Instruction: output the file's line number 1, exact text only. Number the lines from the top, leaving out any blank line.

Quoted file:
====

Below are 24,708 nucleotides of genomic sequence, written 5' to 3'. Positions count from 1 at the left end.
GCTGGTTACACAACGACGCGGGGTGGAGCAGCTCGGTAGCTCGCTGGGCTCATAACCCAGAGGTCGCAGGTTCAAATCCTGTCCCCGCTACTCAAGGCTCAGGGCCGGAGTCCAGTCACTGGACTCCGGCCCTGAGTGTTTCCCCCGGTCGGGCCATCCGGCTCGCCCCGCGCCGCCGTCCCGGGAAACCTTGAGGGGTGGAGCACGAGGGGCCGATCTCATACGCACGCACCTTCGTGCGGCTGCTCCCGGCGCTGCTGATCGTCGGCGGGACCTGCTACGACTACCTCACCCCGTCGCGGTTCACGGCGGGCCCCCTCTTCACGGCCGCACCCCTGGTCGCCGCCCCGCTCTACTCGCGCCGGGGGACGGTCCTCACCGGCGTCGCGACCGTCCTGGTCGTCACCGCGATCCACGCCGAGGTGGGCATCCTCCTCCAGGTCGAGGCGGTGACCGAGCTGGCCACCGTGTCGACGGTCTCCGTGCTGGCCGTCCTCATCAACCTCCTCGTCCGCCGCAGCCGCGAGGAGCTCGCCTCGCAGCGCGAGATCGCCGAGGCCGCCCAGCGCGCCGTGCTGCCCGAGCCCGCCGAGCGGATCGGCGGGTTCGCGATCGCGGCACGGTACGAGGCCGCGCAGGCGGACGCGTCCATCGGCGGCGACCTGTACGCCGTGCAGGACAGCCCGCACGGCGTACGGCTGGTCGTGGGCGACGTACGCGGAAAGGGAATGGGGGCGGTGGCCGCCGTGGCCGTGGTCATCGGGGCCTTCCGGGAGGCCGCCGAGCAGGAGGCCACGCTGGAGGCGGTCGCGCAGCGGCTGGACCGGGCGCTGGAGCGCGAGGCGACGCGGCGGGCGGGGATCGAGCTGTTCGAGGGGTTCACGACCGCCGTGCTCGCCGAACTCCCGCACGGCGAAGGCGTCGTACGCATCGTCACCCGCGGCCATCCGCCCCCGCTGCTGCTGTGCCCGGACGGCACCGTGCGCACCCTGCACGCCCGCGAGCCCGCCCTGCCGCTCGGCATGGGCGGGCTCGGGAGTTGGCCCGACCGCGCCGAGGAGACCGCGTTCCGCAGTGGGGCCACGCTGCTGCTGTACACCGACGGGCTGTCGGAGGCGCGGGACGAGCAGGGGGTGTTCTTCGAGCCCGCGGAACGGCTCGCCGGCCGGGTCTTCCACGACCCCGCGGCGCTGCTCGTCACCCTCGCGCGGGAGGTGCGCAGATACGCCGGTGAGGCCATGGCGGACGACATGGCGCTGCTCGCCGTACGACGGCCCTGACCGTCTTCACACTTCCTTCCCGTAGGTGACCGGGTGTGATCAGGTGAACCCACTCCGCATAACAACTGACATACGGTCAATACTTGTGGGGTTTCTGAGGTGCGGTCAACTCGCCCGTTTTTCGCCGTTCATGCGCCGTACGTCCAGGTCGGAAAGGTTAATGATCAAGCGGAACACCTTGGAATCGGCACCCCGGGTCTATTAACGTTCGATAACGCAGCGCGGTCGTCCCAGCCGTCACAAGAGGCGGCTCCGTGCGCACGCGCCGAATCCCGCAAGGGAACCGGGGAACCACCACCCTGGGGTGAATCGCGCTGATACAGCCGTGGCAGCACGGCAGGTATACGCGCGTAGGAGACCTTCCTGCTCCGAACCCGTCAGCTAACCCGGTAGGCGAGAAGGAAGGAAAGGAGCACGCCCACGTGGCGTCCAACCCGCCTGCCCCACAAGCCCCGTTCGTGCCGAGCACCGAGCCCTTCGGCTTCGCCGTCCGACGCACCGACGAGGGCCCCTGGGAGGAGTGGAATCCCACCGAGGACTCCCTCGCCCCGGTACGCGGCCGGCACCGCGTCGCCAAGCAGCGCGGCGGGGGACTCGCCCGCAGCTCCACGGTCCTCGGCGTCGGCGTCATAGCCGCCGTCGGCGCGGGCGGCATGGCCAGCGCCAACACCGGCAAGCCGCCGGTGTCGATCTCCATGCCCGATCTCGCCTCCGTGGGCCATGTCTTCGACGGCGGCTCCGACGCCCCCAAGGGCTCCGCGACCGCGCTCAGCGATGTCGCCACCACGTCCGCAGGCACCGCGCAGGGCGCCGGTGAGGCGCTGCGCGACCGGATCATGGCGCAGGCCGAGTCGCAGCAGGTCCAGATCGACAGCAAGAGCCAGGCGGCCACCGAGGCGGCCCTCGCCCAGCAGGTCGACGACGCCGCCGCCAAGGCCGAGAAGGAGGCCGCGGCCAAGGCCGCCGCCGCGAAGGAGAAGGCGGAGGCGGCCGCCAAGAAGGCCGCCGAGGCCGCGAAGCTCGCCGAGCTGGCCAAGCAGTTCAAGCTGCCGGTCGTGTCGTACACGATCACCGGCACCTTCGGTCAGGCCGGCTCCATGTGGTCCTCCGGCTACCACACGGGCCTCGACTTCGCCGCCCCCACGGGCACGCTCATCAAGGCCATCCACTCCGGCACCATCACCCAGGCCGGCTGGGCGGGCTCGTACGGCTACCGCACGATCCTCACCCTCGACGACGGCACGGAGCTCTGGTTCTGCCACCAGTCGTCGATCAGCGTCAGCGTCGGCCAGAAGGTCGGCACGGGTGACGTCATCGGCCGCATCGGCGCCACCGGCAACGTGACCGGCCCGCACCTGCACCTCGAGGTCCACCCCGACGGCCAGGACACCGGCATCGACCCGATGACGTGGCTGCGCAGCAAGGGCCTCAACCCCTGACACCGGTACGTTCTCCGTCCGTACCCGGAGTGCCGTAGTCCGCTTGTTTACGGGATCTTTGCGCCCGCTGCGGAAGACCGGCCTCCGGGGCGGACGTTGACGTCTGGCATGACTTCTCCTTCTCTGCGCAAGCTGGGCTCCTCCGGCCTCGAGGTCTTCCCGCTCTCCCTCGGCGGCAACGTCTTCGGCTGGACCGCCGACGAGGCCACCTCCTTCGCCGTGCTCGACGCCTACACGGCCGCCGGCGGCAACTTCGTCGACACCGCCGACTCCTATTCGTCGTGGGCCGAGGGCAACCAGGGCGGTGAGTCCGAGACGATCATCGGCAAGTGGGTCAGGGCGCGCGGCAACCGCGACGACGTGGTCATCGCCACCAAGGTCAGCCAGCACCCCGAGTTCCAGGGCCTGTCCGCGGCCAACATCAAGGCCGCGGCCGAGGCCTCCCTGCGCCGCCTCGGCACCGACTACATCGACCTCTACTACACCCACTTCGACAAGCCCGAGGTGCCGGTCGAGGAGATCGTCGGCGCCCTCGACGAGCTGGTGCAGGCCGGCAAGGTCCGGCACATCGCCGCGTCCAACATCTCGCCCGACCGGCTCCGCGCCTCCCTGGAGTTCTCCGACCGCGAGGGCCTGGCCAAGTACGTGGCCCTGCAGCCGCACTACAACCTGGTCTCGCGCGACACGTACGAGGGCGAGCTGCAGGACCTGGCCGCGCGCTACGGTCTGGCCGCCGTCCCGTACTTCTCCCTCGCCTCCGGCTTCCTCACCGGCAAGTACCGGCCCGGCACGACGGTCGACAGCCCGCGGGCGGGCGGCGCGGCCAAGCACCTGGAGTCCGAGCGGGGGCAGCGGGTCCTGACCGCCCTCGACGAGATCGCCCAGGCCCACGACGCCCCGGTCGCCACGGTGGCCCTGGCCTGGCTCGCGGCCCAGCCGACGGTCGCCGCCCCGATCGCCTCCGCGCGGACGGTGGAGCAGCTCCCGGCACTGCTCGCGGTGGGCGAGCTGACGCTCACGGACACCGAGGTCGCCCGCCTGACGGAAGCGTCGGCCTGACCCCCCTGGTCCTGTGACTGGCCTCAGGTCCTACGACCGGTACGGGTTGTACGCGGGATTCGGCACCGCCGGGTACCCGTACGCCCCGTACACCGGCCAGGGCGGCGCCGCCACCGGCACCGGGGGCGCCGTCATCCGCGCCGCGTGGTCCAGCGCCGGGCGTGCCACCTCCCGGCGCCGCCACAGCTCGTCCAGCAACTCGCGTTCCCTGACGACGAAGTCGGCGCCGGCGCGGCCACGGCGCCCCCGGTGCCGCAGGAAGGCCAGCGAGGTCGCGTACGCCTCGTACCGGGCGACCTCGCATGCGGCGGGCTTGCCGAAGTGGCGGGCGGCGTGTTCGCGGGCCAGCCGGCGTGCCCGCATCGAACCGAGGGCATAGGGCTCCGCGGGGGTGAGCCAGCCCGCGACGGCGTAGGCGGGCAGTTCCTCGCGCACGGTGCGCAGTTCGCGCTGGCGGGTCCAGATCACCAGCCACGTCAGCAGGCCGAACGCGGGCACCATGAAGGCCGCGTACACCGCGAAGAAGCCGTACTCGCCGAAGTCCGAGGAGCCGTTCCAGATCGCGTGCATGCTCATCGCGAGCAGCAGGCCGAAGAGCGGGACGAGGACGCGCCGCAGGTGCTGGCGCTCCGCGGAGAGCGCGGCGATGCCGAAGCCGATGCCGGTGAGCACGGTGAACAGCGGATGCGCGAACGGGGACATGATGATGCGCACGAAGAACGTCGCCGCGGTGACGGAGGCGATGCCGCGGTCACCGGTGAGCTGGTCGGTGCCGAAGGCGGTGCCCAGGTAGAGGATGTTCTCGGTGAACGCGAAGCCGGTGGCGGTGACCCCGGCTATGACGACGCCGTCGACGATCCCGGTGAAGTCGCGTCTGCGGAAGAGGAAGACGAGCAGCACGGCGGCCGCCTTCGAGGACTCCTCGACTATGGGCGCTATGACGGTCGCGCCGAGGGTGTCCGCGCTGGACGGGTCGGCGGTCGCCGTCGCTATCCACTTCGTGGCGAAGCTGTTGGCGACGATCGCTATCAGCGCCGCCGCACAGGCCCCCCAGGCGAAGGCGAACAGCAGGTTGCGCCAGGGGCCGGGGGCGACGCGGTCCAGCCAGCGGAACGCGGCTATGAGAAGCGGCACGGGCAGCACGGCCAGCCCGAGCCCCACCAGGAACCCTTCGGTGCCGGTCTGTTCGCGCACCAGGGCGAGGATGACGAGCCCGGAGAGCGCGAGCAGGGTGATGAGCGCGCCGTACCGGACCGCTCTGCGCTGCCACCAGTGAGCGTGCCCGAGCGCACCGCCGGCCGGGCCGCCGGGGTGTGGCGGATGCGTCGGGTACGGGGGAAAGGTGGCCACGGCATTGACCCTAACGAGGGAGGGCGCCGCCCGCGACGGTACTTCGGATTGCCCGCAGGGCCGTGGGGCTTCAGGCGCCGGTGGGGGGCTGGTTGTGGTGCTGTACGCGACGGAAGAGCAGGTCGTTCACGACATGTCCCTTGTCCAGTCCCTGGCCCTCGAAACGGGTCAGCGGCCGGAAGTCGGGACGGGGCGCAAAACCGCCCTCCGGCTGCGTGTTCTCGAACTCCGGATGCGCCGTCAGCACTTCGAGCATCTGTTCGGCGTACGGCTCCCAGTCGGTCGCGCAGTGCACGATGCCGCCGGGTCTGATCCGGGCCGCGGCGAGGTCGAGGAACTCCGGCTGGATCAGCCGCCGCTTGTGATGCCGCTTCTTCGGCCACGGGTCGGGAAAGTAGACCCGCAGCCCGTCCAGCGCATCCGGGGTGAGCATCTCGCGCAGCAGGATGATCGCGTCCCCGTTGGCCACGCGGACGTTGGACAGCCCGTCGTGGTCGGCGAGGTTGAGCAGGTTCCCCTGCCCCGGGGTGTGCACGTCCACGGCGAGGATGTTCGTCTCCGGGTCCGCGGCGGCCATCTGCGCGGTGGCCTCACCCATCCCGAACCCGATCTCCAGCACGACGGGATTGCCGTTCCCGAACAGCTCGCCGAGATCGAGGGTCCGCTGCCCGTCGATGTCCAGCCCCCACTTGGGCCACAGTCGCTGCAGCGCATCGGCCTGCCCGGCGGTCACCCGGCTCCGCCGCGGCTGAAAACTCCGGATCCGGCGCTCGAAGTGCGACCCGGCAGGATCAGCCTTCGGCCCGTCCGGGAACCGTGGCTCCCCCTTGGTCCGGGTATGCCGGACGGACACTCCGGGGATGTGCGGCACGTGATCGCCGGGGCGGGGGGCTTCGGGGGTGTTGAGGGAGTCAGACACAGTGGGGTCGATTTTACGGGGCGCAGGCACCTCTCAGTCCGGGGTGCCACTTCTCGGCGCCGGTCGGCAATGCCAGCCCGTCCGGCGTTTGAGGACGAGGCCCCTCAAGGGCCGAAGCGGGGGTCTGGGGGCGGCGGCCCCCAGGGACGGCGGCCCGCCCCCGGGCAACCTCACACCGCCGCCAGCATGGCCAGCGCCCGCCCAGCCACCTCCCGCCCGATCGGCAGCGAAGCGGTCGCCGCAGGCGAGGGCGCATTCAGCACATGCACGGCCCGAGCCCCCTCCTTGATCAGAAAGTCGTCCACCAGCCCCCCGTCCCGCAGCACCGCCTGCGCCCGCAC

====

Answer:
Below are 24,708 nucleotides of genomic sequence, written 5' to 3'. Positions count from 1 at the left end.